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Mol Cell. 2012 Dec 28;48(6):825-36. doi: 10.1016/j.molcel.2012.09.024. Epub 2012 Nov 1.

MicroRNAs mediate gene silencing via multiple different pathways in drosophila.

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Institute of Molecular and Cellular Biosciences, The University of Tokyo, Bunkyo-ku, Tokyo 113-0032, Japan.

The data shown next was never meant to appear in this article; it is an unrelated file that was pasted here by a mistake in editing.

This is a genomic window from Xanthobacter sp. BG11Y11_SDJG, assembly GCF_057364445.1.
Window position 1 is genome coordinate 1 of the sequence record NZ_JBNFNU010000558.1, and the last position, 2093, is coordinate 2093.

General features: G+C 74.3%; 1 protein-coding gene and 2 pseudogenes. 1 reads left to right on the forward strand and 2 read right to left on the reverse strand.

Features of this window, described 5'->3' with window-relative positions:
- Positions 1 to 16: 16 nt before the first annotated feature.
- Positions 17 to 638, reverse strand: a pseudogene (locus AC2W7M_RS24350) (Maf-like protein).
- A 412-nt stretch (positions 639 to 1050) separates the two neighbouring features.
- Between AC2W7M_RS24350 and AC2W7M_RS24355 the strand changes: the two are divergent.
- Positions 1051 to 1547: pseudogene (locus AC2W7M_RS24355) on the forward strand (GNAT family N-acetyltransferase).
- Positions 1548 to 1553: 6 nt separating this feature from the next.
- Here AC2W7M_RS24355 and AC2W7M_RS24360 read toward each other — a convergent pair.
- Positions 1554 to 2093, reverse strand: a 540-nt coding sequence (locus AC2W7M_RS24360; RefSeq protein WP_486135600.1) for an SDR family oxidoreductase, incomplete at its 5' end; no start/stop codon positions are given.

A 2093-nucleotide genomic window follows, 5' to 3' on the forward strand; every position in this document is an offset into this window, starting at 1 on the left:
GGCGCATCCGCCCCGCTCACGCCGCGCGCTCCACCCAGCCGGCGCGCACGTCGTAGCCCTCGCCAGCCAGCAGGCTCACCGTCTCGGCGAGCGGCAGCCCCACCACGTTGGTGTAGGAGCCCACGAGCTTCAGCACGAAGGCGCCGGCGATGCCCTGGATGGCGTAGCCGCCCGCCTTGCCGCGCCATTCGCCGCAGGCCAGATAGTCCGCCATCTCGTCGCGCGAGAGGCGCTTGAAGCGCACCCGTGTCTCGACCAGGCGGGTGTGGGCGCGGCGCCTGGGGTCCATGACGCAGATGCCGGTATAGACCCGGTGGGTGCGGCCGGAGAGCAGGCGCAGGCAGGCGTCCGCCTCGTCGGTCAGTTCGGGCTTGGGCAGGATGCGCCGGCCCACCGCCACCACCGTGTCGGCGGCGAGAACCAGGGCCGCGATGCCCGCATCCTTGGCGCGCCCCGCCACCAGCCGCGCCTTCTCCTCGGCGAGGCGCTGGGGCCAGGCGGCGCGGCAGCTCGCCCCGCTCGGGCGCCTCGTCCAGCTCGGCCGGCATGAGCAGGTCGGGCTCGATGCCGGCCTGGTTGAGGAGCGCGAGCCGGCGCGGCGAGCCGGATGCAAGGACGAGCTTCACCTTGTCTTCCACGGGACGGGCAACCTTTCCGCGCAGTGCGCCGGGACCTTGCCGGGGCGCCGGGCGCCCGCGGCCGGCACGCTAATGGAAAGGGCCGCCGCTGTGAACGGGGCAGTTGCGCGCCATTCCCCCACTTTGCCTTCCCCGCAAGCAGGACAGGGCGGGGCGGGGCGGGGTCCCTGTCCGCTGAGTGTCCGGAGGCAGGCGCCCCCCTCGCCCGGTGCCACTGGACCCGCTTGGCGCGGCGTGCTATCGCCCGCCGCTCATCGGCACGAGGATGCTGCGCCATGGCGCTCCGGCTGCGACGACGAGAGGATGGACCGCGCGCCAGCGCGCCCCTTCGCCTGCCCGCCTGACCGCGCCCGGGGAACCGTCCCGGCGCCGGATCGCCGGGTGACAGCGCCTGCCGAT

MicroRNAs (miRNAs) guide RNA-induced silencing complex (RISC) that contains an Argonaute family protein to complementary target messenger RNAs (mRNAs). Via RISC, miRNAs silence the expression of target mRNAs by shortening the poly(A) tail-which leads to mRNA decay-and by repressing translation. It has been suggested that GW182, an Argonaute-associating protein, plays the central role in such microRNA actions. Here we show that, although GW182 is obligatory for poly(A) shortening, translational repression by microRNAs occurs even in the absence of GW182. Yet, GW182 is also capable of inducing translational repression independently. Both of these translational repression mechanisms block formation of 48S and 80S ribosomal complexes. Thus microRNAs utilize at least three distinct silencing pathways: GW182-mediated deadenylation and GW182-dependent and -independent repression of early translation initiation. Differential contribution from these multiple pathways may explain previous, apparently contradictory observations of how microRNAs inhibit protein synthesis.

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